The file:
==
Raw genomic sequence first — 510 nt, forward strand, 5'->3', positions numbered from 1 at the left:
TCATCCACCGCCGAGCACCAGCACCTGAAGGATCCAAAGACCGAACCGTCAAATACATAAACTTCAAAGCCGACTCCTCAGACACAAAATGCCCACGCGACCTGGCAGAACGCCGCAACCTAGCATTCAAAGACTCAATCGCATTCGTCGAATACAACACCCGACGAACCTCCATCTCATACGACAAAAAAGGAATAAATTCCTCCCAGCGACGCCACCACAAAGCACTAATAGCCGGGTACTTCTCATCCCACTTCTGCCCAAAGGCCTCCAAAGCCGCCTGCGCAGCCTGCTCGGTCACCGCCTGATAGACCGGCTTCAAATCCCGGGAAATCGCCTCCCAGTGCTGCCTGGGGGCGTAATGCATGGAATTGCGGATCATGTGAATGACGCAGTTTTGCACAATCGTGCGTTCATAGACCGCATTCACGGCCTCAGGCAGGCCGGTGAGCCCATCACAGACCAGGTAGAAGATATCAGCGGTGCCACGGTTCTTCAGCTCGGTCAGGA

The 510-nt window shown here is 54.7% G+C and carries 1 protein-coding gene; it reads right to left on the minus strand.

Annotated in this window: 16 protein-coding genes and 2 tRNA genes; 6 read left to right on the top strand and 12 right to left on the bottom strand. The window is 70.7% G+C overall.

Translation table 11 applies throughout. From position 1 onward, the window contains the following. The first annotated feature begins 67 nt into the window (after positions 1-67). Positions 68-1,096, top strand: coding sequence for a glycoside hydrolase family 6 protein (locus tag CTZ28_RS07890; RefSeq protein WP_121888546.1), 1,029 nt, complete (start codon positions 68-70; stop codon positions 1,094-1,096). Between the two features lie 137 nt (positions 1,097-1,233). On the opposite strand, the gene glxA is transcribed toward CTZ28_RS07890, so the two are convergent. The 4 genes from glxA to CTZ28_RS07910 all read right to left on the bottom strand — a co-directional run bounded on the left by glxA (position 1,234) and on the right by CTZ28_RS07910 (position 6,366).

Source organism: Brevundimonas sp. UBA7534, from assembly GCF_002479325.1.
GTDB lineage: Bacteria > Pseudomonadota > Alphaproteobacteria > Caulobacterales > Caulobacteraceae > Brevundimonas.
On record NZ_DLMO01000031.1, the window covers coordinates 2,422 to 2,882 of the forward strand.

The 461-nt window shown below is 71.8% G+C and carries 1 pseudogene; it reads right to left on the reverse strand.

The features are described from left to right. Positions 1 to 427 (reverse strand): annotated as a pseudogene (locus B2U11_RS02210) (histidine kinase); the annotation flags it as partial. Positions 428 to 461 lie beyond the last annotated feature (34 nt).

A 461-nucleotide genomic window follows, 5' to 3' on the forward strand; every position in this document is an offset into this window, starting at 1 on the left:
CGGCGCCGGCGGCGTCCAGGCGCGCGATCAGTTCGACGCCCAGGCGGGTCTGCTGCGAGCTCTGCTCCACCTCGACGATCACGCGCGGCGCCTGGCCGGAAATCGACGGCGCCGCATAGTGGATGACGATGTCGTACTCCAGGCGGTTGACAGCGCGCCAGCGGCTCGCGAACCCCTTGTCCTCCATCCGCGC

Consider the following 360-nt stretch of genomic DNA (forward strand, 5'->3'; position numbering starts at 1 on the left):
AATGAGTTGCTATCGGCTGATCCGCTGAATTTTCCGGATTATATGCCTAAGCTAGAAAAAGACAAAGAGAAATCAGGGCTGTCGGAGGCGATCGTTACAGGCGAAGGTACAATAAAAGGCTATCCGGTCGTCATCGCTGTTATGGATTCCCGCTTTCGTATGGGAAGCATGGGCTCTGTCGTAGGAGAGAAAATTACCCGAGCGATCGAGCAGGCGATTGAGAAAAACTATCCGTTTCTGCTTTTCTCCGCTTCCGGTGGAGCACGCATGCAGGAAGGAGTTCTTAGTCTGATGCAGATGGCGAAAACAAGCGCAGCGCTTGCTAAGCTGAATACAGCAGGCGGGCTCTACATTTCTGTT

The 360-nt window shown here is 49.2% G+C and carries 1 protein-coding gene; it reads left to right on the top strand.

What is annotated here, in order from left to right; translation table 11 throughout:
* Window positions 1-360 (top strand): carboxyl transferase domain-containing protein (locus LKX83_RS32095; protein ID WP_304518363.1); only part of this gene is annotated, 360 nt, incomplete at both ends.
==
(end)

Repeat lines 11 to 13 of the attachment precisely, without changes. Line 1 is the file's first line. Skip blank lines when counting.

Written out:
A 461-nucleotide genomic window follows, 5' to 3' on the forward strand; every position in this document is an offset into this window, starting at 1 on the left:
CGGCGCCGGCGGCGTCCAGGCGCGCGATCAGTTCGACGCCCAGGCGGGTCTGCTGCGAGCTCTGCTCCACCTCGACGATCACGCGCGGCGCCTGGCCGGAAATCGACGGCGCCGCATAGTGGATGACGATGTCGTACTCCAGGCGGTTGACAGCGCGCCAGCGGCTCGCGAACCCCTTGTCCTCCATCCGCGC

Consider the following 360-nt stretch of genomic DNA (forward strand, 5'->3'; position numbering starts at 1 on the left):